I really wanted to love Stories Untold. With its first episode, I felt the strong potential for my infatuation. Much like looking at the popular kids in highschool, it presents itself with so much style that it’s hard not to be immediately impressed. However, as I learned about its systems and limitations, I began to realize how much of a poser it turned out to be.
Stories Untold opens its pilot episode, a remake of a game released for free last year, with the view of a desk in front of a player, decorated with some family photos, a coffee mug, and most importantly, a computer straight from the 1980s. The premise starts out simple enough – the player controls an interactive text adventure, and while things happen on the TV screen, things will also happen around the room.
When the world around the player changes as the story moves forward, there are a lot of surprises. For example, I found the sound design of the episodes were one of the best parts of the game. All the sound effects are solid and the voice actors do a great job, portraying the a descent into insanity throughout the four episodes. The soundtrack was also good, but emblematic of Stories Untold‘s issue of being too linear and each phase of songs would only unlock as the player progressed through the story.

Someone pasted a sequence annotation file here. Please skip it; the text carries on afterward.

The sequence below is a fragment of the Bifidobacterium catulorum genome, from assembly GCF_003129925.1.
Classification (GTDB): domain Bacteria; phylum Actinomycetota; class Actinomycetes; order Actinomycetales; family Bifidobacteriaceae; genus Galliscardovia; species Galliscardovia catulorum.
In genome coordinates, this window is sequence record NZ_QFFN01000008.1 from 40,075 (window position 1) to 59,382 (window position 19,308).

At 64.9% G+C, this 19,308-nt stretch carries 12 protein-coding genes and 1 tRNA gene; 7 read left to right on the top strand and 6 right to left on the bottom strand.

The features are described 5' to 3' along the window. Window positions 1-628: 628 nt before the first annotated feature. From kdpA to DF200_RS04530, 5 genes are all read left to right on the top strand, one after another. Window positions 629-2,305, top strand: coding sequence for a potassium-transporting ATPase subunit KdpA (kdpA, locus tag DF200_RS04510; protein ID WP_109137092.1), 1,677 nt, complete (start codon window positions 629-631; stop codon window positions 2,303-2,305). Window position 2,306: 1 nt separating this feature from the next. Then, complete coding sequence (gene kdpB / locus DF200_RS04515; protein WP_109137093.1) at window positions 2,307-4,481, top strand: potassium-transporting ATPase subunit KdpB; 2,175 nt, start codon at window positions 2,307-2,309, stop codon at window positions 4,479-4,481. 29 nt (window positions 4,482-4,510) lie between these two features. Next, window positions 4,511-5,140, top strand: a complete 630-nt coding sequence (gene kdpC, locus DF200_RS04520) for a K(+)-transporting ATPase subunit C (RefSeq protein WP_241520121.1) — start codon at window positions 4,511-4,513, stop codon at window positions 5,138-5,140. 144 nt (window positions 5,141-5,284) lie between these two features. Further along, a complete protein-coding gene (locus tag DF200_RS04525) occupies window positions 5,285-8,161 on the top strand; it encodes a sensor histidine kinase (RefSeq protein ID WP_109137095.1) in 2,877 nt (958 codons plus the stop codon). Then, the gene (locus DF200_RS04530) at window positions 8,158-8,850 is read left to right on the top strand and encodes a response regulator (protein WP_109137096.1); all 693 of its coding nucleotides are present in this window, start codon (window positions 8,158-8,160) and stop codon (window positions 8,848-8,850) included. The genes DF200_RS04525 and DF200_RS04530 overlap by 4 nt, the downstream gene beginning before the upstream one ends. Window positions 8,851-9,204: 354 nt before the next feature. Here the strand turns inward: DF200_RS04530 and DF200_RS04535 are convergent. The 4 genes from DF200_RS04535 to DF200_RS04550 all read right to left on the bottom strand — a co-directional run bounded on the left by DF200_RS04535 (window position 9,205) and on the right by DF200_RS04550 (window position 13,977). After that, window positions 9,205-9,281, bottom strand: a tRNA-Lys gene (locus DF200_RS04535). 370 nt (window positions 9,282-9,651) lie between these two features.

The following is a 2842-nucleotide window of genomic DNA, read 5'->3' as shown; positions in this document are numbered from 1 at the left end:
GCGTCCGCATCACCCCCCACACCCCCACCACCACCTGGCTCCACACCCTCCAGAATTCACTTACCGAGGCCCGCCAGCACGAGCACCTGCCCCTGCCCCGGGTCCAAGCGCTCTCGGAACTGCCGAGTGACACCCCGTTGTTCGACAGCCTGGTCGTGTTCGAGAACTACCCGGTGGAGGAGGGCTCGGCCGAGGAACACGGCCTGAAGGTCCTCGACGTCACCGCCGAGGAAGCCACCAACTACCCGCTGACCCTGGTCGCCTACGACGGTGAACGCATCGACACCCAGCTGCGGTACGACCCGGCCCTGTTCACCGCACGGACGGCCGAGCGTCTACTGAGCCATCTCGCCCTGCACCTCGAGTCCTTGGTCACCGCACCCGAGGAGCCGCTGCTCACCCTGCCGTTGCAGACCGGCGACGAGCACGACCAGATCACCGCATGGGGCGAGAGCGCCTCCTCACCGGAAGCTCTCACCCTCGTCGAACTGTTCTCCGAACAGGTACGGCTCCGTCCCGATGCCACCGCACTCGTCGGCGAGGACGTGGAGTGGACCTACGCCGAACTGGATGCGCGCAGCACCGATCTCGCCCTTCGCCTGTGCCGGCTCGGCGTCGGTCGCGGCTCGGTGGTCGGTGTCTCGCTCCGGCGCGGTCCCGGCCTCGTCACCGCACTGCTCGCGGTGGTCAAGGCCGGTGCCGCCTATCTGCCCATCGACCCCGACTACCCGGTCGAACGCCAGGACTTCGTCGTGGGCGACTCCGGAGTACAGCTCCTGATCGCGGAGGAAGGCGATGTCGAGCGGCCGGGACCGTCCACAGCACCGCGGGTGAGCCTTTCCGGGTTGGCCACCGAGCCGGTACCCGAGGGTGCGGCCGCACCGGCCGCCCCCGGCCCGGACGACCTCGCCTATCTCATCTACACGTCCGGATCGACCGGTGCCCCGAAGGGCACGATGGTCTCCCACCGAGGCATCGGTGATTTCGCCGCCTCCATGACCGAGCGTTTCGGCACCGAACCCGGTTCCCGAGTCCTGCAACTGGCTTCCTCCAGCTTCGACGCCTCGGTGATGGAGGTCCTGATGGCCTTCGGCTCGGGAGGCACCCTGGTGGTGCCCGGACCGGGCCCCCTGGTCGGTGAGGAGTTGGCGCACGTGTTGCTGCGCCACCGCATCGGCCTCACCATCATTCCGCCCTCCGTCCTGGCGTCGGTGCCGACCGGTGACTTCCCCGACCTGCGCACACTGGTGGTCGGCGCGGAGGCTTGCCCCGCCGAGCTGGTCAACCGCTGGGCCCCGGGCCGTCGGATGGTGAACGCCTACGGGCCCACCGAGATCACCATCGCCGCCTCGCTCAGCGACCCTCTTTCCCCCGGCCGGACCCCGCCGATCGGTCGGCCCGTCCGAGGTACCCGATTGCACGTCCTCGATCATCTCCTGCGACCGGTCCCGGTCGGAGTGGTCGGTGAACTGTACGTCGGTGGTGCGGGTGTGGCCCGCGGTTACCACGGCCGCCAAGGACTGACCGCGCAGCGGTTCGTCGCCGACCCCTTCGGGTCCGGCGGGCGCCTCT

Each episode introduces the player to more complicated puzzle concepts in a way that was both confusing and frustrating. In episode one, you’re just typing out a text-based adventure like Zork. Except you are limited by a ridiculous amount of linearity in this text adventure. In one scene, I was inside a destroyed building and needed to move away. The game would only accept the input “look around”, to tell me I was trapped under a wreck. Then I had to “look at wreck” to figure out it was metal and moveable, and after that I literally could only input “move metal” to finally move onto the next mini-stage. Entering anything else would bring me back to the first text from before “look around.”
Stories Untold‘s overtly linear and unintuitive solutions to puzzles make me unable to recommend it to fans of text adventures. It just doesn’t offer the freedom of the games that inspired it, which is disappointing, because I’m sure many people would love what the game was initially pitched as. However, I can recommend it to some people based on what I saw in the following episodes. Basically, in each of the subsequent episodes, you are given some tools set around the room, each controlled by the computer you’re typing into. The puzzles get frustratingly obtuse, but I can absolutely understand that some people would like that sort of problem solving.
Overall, Stories Untold was absolutely an interesting experiment that I’m glad I was able to experience. I’d recommend it to those fond of the 80’s style SciFi medias that have been popping up lately, but only if a full guide is posted or you’re a puzzle-solving wiz.
Stories Untold was developed by No Code Studio.
A digital copy of Stories Untold was bought by Sam Adonis for the purpose of this review.
Sam has a passion for a number of things, including disability advocacy, Teddy Roosevelt, and the indie game community. You can often find him talking about World of Warcraft lore or whatever his latest indie game infatuation is. Feel free to follow him on Twitter @IndieSamAdonis